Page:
Surge in Libor Is Bringing Pain to Norwegian Borrowers

(Bloomberg) -- Norwegian households and companies are feeling the sting from policy choices across the Atlantic.

Growing U.S. deficits have triggered a deluge in Treasury bill supply, helping drive up the London interbank offered rate and a key dollar-financing indicator that feed directly into the benchmark Norwegian interbank rate.

If the surge continues, banks in the Nordic country may be forced to raise mortgage rates, perhaps giving the central bank pause as it prepares to tighten for the first time in seven years after the summer.

“What’s happening in the U.S. is infecting those countries that are tied to the dollar rate in some way or the other,” said Pal Ringholm, chief credit strategist at SpareBank 1 Markets in Oslo. “The problem is that we don’t have a crystal clear alternative.”

Norway’s money market rate is construed as a foreign exchange swap rate, and is largely influenced by external factors. Nibor rates are used a benchmark for about 1 trillion kroner ($127 billion) in floating rate securities, according to Stamdata.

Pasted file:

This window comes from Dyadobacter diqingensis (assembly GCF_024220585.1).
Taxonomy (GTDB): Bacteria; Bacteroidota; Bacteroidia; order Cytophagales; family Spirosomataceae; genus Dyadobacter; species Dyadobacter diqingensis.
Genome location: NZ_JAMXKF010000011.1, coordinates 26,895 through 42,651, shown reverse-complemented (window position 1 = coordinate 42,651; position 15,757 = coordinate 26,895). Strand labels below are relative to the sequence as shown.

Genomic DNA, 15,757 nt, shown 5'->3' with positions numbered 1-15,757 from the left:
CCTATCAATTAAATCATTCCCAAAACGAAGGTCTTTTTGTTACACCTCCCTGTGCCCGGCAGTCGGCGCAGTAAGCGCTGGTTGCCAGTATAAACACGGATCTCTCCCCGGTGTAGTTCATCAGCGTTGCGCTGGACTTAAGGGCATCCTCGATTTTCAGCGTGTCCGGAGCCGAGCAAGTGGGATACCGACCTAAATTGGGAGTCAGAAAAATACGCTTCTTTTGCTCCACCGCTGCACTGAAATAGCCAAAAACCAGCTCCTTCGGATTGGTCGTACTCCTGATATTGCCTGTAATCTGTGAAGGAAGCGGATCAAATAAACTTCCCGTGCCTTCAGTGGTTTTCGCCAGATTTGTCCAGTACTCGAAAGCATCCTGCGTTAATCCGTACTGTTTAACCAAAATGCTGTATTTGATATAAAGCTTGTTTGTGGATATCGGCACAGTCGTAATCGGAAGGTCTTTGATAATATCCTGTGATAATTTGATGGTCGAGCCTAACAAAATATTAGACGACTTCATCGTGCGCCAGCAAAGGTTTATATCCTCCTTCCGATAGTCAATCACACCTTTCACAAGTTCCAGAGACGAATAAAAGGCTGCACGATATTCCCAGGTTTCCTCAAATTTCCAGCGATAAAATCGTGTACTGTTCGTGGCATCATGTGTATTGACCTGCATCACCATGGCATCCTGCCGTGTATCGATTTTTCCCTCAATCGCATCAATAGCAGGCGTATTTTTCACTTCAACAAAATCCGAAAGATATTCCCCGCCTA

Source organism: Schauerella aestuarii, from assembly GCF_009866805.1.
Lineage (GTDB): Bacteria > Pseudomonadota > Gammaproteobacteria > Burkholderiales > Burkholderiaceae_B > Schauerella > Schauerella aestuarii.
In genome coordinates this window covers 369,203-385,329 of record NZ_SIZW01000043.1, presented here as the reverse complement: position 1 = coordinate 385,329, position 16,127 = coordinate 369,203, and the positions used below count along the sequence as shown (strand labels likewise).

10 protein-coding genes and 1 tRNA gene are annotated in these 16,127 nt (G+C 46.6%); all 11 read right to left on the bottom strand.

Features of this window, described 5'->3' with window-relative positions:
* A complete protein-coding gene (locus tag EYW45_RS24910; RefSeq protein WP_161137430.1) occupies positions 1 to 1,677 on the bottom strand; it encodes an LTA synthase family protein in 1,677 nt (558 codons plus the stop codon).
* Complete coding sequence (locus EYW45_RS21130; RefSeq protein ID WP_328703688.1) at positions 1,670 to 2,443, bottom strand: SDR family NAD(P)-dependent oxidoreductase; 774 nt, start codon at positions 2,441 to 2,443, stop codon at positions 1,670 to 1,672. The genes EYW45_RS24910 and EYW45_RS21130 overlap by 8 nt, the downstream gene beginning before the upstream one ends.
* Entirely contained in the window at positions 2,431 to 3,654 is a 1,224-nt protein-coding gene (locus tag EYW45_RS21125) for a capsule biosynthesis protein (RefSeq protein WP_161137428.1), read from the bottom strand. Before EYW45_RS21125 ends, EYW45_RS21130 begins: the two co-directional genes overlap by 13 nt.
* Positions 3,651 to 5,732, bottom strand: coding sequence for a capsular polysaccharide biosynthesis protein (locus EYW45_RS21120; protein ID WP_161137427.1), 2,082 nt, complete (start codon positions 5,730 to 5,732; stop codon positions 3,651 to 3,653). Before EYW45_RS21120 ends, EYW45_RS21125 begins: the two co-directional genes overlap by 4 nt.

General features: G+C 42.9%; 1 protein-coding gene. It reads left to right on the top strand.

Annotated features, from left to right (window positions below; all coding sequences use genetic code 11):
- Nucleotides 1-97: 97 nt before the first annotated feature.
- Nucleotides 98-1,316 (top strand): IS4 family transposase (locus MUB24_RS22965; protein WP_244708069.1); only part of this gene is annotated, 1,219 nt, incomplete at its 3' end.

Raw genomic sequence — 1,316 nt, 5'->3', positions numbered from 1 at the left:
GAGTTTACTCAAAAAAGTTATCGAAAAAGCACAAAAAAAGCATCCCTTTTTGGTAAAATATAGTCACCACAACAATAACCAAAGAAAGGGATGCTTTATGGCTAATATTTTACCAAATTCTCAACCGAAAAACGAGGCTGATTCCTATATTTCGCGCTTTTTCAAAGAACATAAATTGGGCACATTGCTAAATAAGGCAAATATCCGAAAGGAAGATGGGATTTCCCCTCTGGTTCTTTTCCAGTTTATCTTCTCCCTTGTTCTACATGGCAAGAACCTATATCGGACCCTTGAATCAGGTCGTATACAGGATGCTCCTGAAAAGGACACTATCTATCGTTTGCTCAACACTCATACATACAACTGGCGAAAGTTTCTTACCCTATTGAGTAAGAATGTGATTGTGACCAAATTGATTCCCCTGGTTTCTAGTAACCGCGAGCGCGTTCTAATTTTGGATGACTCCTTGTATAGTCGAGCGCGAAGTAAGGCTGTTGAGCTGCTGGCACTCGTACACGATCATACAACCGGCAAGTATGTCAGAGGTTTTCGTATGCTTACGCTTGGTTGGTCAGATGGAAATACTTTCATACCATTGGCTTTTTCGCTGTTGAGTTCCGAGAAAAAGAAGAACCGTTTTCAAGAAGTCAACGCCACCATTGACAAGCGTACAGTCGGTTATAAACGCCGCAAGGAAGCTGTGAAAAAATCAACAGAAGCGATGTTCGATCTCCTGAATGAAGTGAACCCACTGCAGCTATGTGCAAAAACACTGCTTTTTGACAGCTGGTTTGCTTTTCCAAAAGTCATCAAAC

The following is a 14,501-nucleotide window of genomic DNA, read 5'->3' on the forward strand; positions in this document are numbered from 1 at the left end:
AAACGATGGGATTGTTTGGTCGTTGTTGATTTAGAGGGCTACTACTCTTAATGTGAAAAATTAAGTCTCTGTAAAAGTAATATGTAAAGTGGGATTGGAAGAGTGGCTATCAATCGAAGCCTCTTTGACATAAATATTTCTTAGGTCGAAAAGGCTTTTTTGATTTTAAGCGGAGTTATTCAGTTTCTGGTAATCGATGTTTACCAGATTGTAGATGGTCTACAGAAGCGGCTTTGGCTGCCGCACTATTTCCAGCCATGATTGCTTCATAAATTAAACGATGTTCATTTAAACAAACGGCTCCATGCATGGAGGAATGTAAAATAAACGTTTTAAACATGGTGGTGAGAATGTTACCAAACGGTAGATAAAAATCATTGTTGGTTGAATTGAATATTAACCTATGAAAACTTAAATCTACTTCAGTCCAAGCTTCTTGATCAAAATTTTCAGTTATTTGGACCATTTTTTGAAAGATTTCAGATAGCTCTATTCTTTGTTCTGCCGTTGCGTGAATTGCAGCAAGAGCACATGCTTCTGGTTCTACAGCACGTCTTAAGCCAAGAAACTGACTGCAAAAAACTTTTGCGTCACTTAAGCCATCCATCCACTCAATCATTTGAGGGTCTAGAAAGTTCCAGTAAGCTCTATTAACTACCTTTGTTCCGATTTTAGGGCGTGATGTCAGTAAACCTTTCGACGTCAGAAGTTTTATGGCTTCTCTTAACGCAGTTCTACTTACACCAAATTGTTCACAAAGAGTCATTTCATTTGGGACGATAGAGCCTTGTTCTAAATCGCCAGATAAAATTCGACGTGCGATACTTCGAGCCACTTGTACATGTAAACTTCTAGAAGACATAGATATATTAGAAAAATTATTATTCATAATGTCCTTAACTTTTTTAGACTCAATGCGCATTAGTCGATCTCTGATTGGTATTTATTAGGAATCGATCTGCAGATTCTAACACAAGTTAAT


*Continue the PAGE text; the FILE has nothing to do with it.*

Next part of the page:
Surge in Libor Is Bringing Pain to Norwegian Borrowers

The gyrations in the Norwegian money market rates is also once again prompting calls for an overhaul of the interbank market and how liquidity is managed. “We could see some adjustments from the central bank given the high volatility,” said Jostein Tvedt, strategist at Danske Bank in Oslo.

One thing the bank could do is to raise the 35 billion-krone liquidity target for the banking system, according to Tvedt.

Norway’s central bank is currently evaluating its liquidity policy as part of the 2017-19 strategy document, but it’s too early to draw any conclusions on what will come out of this work, Bard Ove Molberg, a central bank spokesman, said in an email. The bank is also forming a working group with banks to look at Nibor, with a first meeting scheduled for April, he said.

But the chief executive officer of DNB, Norway’s biggest lender, so far appears sanguine about the rising money market rates.

“We must relate to rates going up and down, and make sure that we continuously adapt our targets with market changes,” Rune Bjerke said in an interview in London last week.

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